Chapter

What Do Explanations of the Distinctiveness Effect Need to Explain?

Endel Tulving and R. Shayna Rosenbaum

in Distinctiveness and Memory

Published in print April 2006 | ISBN: 9780195169669
Published online March 2012 | e-ISBN: 9780199847563 | DOI: http://dx.doi.org/10.1093/acprof:oso/9780195169669.003.0018
What Do Explanations of the Distinctiveness Effect Need to Explain?

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What do explanations of the distinctiveness effect need to explain? In one sense, the superior memorability of distinctive events needs no explanation at all because, according to intuitive theory, it is obvious. However, the popular framing of the issue can be stated in terms of the superior recall of more-distinctive over less-distinctive stimuli or events. This tradition began with Mary Calkins's (1896) approach to the study of the effects of vividness on memory. Alternatively, the issue can be stated in terms of inferior recall of less-distinctive in comparison with more-distinctive items. This chapter argues that there is nothing especially noteworthy about the memorability — recognition, recall, recollection — of the special (outstanding) items in distinctiveness paradigms and, accordingly, nothing much to be explained. It proposes that what is responsible for poor recall of standard items is something termed camatosis. One phenomenon that can be accounted for in terms of the camatosis hypothesis is the buildup of proactive interference in short-term memory and its release.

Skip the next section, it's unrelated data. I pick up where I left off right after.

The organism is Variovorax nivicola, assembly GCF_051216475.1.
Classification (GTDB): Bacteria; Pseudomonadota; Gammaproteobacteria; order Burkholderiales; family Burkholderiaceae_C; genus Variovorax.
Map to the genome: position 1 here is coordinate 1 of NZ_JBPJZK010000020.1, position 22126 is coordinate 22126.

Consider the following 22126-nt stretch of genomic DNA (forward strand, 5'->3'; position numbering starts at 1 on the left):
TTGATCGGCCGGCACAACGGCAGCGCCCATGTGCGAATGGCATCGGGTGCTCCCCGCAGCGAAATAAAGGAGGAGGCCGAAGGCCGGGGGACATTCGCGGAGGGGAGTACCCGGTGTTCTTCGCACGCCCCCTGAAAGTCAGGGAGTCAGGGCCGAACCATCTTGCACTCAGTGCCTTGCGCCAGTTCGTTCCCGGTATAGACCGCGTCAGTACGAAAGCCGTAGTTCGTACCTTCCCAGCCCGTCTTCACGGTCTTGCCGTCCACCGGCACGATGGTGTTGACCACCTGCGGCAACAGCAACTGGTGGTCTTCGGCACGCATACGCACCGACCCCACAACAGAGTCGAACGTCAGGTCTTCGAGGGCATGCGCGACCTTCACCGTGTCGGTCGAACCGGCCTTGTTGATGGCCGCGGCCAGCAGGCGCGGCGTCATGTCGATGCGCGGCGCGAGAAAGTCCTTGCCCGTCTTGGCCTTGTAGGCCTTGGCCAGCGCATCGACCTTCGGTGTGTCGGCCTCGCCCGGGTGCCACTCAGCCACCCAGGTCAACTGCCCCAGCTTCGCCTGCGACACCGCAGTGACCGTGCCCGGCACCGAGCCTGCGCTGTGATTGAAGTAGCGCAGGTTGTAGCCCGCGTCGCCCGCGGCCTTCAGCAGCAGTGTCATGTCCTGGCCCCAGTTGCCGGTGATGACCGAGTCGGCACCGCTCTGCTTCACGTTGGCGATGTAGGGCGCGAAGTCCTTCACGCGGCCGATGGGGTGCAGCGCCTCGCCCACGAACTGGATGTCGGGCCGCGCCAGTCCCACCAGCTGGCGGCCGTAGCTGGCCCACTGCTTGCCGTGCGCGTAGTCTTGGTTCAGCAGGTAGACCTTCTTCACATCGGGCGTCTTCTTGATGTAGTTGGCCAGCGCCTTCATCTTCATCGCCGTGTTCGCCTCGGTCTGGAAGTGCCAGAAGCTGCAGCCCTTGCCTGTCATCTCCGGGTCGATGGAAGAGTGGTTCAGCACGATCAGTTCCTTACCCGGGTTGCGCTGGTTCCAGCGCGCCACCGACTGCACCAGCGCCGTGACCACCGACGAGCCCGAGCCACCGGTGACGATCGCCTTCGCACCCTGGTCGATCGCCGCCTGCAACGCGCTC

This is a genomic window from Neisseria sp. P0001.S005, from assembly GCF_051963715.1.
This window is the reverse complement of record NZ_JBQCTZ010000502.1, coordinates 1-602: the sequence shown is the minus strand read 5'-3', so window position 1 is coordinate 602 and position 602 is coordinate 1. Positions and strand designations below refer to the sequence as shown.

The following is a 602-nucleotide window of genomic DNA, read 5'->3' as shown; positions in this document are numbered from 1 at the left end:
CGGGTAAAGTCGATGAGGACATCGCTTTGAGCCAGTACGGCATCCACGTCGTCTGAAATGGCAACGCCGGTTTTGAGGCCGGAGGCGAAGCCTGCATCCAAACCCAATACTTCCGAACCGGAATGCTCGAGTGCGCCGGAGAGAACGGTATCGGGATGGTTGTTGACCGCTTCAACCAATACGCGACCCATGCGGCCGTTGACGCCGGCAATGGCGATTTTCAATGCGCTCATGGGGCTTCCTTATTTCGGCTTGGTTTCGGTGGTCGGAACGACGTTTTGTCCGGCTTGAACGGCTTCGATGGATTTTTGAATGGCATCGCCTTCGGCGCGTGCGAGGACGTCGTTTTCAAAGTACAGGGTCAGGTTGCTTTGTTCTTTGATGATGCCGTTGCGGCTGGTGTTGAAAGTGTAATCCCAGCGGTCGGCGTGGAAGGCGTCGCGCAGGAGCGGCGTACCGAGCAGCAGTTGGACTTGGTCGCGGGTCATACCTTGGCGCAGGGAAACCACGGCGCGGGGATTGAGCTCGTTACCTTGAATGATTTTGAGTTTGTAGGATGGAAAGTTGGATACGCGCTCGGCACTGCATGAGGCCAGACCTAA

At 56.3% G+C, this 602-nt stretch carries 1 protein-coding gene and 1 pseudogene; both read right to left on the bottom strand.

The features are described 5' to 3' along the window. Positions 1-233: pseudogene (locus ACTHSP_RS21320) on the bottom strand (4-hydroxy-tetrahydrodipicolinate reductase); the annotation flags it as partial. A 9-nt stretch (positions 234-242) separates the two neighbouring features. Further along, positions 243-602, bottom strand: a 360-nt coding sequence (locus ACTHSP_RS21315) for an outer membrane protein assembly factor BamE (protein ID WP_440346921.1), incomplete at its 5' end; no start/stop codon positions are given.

Keywords: distinctiveness effect; superior recall; memory; inferior recall; vividness; recognition; recall; camatosis; proactive interference

Chapter.  7655 words. 

Subjects: Cognitive Psychology

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